History of Osteopathy

Learning the origin story of osteopathy helps us to understand that the roots of this hands-on medicine practice are compassion in action. 

To practice osteopathy one needs to be altruistic, insatiably curious, and able to move forward fearlessly in the face of perceived obstacles and devastating heartache.

The banner of Osteopathy was unfurled by the American physician Andrew Taylor Still in 1874.  Still saw a different way to treat disease in the body and studied ferociously to develop the practice of Osteopathy.  He established the first school of osteopathy in 1892 in Kirksville, Missouri.

The path Still walked up until this point was varied and full of difficulty.   Surprisingly it was not Still’s active military service, enduring significant injuries, or the realities of the carnage witnessed on the front lines of the American Civil War that crushed his heart and propelled him to hunt out more significant ways to heal the body. It was in fact the death of three of his children in the late winter of 1864 due to spinal meningitis and then a fourth child not long after due to pneumonia. The immense grief he suffered caused a crisis of spirit and disillusionment in the medical field at that time and propelled him to formulate the ideas of osteopathy.

Keep in mind, in the mid-1800’s there were no antibiotics. Common medical treatments included gut purgatives, bloodletting, arsenic, mercury-based compounds, high doses of narcotics and other toxic treatments. Often, people would die from these so-called treatments. At the time, the training for medical doctors in the Midwest was substandard to that received at well-known universities in the Eastern states. In fact, 70% of doctors in the Midwest were trained merely through apprenticeship. A.T. Still, appalled with his options, passionately began to explore alternative forms of medicine including bone setting and magnetic therapy.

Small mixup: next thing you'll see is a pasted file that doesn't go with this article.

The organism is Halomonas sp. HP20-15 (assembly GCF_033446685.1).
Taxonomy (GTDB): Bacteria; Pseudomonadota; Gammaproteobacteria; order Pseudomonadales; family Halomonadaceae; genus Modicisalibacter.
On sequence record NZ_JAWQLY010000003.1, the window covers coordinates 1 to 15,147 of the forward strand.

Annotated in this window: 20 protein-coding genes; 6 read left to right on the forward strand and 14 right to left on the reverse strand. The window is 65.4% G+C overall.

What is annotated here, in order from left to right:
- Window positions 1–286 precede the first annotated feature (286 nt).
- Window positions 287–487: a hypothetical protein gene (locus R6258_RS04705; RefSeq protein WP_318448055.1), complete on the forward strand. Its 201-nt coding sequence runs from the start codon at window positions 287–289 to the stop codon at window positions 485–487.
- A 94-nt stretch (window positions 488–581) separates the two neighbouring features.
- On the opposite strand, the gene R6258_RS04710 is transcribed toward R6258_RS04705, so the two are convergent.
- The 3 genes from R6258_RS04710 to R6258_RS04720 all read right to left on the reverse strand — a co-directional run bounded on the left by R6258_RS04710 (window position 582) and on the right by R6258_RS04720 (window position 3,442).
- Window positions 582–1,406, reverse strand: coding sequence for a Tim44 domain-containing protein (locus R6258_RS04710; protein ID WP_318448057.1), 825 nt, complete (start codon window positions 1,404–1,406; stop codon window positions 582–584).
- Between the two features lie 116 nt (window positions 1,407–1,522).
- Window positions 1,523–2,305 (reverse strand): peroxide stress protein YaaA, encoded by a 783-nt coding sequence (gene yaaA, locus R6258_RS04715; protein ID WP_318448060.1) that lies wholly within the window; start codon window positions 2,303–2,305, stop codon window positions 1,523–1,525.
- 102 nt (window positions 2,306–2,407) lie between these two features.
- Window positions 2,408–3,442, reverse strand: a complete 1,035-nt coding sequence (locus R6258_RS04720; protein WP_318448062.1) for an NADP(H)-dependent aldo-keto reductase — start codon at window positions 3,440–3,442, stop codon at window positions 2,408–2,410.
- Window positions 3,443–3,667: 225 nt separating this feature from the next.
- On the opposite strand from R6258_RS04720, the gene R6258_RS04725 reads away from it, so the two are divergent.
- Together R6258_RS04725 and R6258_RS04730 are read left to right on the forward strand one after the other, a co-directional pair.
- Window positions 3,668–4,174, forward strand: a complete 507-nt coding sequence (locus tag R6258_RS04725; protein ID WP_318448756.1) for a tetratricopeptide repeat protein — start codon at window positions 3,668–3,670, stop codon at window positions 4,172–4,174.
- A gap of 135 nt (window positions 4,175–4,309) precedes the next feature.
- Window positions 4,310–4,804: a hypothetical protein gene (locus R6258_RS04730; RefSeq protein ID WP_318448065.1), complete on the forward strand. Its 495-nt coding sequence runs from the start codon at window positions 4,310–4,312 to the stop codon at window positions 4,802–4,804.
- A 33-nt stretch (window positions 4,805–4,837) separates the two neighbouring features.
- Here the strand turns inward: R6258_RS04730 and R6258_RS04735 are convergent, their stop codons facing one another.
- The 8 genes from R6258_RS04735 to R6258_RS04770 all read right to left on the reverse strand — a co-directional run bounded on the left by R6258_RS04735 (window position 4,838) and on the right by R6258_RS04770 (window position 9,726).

Between 1864 to 1874, he experimented using natural remedies and hands-on methods with patients who were very sick with acute illness, infections and contagious diseases.  He studied extensively, performed detailed physical exams on patients, and experimented relentlessly with a brilliant and open mind guided by a wealth of anatomical and physiological understanding and medical experience. His treatments, consisting of osteopathic thinking, assessment and physical manipulation, worked and thus became more and more refined and eventually reproducible.  Students and physicians took an interest in his methods, wanting to learn from him directly.  In time this led to the formation of the first school of osteopathy in 1892 in Kirksville, Missouri.

Of course, the field of medicine has evolved greatly since 1874, and so has the practice of modern osteopathy.  We acknowledge and take advantage of advancements in science and medicine. We conduct osteopathic research studies and refer to allopathic medical studies equally to help patients.  We work in partnership with all healthcare providers and encourage patients to receive medical imaging, blood work and other diagnostics when indicated.

This synopsis on the history of osteopathy is largely based on episode 6 of Osteopathy Unplugged by Bonnie Gintis, DO and Steve Paulus, DO.  I encourage you to have a listen as they go into great detail of “the scene” of the first osteopathic treatment which is very illuminating to understanding the deeper essence of osteopathy.

My heart is beating, and I’m breathing, and nothing anybody has ever done has changed that.

Rupi Kaur